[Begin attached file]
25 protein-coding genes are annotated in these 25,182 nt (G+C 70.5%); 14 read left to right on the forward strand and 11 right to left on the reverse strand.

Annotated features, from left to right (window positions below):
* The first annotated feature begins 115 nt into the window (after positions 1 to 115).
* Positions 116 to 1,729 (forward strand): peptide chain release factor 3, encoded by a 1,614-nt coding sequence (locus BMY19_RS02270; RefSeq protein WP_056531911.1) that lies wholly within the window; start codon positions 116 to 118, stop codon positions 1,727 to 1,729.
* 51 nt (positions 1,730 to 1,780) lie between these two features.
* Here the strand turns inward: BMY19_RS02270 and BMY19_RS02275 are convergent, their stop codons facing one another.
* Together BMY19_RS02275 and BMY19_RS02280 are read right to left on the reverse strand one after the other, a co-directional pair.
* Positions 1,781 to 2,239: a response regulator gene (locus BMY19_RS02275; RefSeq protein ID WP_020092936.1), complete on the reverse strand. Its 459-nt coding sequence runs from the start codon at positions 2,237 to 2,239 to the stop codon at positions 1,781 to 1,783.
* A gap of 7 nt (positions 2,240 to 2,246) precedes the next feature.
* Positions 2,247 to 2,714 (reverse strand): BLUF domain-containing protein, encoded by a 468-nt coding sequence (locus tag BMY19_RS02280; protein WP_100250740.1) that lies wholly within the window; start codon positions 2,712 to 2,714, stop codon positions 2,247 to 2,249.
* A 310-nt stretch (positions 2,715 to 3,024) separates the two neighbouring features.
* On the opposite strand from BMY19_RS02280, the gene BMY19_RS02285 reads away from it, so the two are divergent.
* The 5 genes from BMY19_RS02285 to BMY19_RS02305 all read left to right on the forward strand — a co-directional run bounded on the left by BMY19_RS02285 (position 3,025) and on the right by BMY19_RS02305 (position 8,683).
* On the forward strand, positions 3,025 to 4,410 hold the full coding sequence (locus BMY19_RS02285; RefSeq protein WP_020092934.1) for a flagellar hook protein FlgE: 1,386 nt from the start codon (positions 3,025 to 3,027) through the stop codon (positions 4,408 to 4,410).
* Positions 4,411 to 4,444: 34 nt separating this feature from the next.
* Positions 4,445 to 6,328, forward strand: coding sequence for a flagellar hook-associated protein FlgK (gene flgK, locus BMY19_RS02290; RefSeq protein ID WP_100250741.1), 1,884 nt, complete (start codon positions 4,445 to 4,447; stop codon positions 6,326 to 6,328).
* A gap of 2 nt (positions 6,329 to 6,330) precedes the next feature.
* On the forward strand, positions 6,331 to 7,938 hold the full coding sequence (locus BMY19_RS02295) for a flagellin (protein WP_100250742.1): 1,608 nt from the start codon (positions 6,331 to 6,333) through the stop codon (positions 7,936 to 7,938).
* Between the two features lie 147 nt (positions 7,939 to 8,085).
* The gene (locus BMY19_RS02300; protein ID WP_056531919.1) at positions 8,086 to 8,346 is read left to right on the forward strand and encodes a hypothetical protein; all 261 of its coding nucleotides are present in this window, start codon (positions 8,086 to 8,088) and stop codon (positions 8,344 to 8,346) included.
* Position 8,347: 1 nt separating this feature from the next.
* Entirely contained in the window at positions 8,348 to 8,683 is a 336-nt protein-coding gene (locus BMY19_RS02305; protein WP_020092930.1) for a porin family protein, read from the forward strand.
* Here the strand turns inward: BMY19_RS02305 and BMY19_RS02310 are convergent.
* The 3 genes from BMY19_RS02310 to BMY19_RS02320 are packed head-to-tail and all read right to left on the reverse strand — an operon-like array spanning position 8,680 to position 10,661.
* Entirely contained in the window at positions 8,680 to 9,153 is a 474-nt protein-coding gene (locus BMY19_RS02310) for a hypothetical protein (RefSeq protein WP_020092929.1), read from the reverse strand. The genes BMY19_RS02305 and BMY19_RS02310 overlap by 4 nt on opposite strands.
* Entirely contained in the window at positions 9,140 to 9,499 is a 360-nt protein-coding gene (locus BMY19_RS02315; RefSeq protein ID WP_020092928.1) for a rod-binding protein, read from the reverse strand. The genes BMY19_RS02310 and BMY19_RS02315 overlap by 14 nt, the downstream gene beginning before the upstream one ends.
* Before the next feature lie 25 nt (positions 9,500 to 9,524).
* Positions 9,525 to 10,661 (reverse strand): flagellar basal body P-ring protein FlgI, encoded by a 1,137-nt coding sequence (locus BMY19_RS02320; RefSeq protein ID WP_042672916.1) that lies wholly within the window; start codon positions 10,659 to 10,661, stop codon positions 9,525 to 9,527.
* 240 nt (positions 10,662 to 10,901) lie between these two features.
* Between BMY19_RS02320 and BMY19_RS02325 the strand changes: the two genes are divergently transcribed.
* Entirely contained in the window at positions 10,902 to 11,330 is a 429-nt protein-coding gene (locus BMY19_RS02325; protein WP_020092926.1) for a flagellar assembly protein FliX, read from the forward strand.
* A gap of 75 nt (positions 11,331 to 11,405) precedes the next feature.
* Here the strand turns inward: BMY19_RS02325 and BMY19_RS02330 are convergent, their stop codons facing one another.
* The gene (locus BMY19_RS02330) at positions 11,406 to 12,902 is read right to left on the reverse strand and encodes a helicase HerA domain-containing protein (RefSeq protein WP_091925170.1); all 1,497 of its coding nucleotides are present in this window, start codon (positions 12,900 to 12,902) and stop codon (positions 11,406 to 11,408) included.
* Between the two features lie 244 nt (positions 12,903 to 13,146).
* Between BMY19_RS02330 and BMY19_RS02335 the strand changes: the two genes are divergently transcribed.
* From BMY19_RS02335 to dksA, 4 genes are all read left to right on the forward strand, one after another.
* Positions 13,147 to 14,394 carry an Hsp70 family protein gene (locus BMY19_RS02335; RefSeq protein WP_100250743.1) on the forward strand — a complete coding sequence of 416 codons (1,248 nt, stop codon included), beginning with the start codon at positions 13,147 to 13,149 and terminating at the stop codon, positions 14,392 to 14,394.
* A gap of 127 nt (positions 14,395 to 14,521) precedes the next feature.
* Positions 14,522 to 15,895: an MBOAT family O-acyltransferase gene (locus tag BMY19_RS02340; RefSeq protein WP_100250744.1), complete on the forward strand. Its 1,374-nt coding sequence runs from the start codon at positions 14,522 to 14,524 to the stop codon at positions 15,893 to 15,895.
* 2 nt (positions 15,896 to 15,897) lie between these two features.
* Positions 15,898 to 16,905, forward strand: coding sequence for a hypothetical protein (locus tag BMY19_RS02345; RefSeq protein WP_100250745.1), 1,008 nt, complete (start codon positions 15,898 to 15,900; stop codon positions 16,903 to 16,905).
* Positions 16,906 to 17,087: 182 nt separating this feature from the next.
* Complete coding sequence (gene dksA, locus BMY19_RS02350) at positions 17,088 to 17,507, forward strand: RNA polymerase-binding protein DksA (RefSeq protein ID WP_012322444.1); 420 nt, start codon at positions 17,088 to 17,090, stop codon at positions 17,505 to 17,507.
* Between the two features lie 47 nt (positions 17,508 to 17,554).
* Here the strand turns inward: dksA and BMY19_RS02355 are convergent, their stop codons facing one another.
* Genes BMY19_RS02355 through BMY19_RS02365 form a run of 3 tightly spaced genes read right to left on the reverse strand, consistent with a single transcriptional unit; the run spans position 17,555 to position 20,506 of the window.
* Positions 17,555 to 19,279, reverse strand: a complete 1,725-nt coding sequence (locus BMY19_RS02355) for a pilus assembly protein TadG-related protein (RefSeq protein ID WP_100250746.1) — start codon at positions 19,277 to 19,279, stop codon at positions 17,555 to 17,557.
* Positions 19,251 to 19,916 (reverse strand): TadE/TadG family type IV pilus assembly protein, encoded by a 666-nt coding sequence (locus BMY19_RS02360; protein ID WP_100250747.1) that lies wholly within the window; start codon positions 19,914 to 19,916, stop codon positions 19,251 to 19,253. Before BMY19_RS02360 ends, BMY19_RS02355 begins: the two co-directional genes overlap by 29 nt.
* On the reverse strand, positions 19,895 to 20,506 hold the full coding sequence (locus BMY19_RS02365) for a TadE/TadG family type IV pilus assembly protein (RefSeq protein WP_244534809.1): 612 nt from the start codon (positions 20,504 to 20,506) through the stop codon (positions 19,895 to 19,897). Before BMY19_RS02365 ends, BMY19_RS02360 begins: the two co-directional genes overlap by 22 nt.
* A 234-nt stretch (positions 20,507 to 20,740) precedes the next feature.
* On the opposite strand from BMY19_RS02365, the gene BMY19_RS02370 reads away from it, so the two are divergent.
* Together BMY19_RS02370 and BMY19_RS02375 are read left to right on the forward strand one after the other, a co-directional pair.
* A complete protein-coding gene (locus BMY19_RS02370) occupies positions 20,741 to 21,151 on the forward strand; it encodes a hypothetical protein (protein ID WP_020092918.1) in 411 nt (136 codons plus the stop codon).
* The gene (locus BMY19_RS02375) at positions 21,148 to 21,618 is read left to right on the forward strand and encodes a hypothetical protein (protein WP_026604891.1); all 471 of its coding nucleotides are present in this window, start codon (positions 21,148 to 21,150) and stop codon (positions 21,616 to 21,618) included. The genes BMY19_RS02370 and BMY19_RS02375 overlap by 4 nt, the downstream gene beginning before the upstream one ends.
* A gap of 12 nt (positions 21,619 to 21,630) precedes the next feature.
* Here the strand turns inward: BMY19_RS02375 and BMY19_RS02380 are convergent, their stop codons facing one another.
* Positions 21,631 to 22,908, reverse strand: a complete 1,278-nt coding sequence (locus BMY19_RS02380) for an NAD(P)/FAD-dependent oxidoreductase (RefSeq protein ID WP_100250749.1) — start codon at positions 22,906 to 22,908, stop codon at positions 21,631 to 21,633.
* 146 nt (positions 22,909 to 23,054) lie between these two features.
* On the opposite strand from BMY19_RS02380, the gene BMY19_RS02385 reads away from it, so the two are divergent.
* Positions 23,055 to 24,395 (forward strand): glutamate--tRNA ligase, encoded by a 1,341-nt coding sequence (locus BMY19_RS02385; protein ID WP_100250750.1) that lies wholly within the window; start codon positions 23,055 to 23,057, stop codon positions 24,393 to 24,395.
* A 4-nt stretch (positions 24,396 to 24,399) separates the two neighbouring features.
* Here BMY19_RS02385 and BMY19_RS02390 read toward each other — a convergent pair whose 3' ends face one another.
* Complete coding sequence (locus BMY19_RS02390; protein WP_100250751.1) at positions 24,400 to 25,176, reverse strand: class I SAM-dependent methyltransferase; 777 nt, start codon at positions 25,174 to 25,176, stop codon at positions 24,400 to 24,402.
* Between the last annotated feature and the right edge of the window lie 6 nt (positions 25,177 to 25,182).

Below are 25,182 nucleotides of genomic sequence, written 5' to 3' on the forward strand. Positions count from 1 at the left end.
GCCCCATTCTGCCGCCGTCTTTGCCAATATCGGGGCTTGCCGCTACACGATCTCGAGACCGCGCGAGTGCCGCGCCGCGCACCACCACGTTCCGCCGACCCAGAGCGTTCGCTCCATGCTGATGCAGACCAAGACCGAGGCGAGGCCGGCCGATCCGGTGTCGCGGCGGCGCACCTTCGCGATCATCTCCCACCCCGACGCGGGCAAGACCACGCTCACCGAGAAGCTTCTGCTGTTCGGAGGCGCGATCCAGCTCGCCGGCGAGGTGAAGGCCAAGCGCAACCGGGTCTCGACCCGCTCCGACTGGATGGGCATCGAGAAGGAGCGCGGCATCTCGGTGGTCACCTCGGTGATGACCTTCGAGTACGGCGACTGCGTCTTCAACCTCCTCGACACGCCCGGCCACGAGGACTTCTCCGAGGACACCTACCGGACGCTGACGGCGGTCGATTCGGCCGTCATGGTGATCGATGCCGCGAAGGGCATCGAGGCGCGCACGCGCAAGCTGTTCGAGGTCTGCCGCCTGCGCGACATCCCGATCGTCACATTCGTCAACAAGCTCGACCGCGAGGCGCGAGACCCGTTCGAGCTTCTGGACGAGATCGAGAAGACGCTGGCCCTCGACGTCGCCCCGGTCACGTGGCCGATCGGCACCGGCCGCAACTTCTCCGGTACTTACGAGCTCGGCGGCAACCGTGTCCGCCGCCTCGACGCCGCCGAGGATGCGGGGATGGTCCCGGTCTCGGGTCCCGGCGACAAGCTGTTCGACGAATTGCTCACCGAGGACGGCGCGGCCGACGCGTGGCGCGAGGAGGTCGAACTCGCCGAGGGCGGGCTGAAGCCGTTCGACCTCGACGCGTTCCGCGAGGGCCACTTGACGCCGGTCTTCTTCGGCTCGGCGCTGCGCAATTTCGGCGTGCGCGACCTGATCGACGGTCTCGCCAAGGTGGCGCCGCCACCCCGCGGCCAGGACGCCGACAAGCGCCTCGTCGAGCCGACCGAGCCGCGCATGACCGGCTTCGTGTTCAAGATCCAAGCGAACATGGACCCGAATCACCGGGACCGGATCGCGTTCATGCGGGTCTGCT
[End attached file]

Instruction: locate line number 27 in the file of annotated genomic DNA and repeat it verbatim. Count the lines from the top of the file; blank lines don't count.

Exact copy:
* Before the next feature lie 25 nt (positions 9,500 to 9,524).